“Everyone has the right to a nationality”


The blog entries represent the views of the authors but not those of the Network, unless otherwise noted.

  • Gender discrimination and statelessness in Europe

    29 May 2012 | Laura van Waas, Statelessness Programme

    Discrimination is one of the major underlying causes of statelessness around the world. An unequal right for men and women to acquire, retain or transmit citizenship is one form that discrimination can take in nationality legislation. Where such gender inequality is found, the risk of statelessness – especially for women and children – is severely heightened.

  • Generations without Nationality

    24 May 2012 | By: Milijana Trifkovic, Legal Analyst, Praxis

    Two statelessness-related events took place in Belgrade this April, with an aim to greet Serbia’s recent accession to the Convention on the Reduction of Statelessness and once again remind the public of the problem of persons not recognized as citizens of any country.

  • ECHR and citizenship: The case of Genovese v. Malta

    11 October 2011 | Sebastian Köhn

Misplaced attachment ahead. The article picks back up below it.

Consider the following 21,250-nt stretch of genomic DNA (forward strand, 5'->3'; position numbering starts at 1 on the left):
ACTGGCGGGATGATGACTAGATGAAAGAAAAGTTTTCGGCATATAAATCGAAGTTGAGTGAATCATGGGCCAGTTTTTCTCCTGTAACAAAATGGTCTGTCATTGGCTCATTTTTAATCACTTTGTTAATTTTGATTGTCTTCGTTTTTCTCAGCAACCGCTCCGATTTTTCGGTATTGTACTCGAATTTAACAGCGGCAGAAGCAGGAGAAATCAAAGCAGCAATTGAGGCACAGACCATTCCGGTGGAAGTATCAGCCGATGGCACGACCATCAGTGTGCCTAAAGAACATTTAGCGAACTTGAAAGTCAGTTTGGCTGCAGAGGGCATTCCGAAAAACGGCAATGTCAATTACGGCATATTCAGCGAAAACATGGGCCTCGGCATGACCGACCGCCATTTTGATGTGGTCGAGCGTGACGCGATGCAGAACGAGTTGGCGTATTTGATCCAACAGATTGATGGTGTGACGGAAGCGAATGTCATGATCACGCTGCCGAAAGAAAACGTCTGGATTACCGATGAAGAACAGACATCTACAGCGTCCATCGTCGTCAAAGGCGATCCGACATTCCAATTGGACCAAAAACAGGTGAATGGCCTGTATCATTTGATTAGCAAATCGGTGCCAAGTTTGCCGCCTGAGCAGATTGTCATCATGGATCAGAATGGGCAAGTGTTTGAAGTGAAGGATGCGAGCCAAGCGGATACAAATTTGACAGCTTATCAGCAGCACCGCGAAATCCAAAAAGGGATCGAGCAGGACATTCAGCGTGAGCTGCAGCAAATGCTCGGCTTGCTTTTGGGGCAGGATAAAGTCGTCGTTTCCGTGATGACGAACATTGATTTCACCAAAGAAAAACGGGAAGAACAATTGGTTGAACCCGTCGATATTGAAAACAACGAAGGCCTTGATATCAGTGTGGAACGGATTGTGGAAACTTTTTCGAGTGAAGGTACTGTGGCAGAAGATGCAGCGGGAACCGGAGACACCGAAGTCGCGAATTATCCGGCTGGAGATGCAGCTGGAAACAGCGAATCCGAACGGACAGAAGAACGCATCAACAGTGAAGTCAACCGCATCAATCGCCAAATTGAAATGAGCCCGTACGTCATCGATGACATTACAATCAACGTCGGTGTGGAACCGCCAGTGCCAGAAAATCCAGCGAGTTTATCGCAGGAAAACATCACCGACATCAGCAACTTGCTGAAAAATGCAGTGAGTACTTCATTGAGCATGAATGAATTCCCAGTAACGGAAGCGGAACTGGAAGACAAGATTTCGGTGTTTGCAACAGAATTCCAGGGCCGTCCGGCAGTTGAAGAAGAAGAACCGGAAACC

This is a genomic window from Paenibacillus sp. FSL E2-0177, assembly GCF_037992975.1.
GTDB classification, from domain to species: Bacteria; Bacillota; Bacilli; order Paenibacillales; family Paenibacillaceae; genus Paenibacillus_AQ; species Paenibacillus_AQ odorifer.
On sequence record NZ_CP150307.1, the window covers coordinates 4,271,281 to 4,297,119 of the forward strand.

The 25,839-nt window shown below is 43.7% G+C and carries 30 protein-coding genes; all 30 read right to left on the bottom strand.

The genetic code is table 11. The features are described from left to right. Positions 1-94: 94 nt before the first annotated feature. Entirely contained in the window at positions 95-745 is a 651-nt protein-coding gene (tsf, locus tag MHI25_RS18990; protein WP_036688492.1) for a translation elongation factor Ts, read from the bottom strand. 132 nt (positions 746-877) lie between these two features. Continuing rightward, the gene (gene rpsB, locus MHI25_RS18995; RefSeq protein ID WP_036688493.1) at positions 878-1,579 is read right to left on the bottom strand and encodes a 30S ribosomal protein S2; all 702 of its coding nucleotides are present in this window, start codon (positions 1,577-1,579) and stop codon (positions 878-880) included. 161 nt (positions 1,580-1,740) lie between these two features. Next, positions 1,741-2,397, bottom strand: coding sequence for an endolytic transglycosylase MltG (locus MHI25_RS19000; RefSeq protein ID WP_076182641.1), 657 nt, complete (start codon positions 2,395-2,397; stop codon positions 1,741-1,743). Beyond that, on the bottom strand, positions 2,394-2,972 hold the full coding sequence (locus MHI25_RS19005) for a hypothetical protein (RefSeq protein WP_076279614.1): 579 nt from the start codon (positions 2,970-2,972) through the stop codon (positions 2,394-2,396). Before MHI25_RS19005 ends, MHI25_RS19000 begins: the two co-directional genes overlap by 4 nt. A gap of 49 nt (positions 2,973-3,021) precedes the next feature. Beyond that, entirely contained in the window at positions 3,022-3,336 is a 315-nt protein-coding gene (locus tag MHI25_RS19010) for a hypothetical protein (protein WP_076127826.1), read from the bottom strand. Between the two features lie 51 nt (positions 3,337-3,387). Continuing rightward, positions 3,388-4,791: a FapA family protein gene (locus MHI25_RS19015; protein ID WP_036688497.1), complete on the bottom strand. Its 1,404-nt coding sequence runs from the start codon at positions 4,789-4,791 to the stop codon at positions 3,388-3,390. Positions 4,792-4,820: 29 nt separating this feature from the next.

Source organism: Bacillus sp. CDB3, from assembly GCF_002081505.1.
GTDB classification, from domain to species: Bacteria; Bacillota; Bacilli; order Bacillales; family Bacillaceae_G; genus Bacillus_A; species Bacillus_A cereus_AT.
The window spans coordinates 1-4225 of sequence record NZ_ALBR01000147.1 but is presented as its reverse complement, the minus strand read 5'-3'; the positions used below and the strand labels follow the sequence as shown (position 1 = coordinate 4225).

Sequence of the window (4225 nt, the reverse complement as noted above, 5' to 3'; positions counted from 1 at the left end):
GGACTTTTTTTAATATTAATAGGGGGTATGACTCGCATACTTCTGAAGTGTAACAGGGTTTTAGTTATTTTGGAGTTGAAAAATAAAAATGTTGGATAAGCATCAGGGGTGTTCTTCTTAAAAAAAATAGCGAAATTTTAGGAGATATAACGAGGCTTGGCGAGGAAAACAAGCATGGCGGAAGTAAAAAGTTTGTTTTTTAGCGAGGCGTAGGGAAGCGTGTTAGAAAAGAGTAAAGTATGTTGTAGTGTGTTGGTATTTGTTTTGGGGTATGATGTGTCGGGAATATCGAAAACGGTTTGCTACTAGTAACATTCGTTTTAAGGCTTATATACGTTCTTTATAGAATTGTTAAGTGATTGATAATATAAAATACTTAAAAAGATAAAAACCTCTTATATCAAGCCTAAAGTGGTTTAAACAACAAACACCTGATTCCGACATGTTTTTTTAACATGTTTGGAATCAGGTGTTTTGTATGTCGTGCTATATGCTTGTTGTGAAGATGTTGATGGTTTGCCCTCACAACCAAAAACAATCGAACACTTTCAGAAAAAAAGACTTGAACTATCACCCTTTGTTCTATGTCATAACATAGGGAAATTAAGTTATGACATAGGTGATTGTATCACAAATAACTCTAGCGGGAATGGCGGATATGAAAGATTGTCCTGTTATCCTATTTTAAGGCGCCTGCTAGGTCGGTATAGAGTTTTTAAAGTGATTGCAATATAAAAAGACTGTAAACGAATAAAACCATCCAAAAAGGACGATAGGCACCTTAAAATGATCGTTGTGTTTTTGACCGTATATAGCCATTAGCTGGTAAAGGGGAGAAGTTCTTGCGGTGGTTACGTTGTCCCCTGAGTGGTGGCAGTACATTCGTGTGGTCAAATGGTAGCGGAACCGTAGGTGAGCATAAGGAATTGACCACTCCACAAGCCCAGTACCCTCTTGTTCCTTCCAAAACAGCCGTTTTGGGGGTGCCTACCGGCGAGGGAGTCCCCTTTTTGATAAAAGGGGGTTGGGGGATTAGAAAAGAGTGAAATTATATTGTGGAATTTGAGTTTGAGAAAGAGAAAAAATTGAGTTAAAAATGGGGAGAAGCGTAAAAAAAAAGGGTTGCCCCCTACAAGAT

The European Court of Human Rights today issued a decision in the case of Genovese v. Malta. It found that there had been a violation of article 14 in conjunction with article 8. The case was submitted to the Court almost exactly two years ago and concerns a young man who was born out of wedlock to a British mother and a Maltese father.

  • Why the 1961 Convention on Statelessness Matters

    30 August 2011 | Sebastian Köhn

    Today the 1961 Convention on the Reduction of Statelessness turns 50. A happy occasion? In many ways, yes. The 1961 convention provides a blueprint for the reduction—possibly the elimination—of statelessness globally. It’s one effort by the international community to help the more than 12 million people around the world who have no nationality anywhere.


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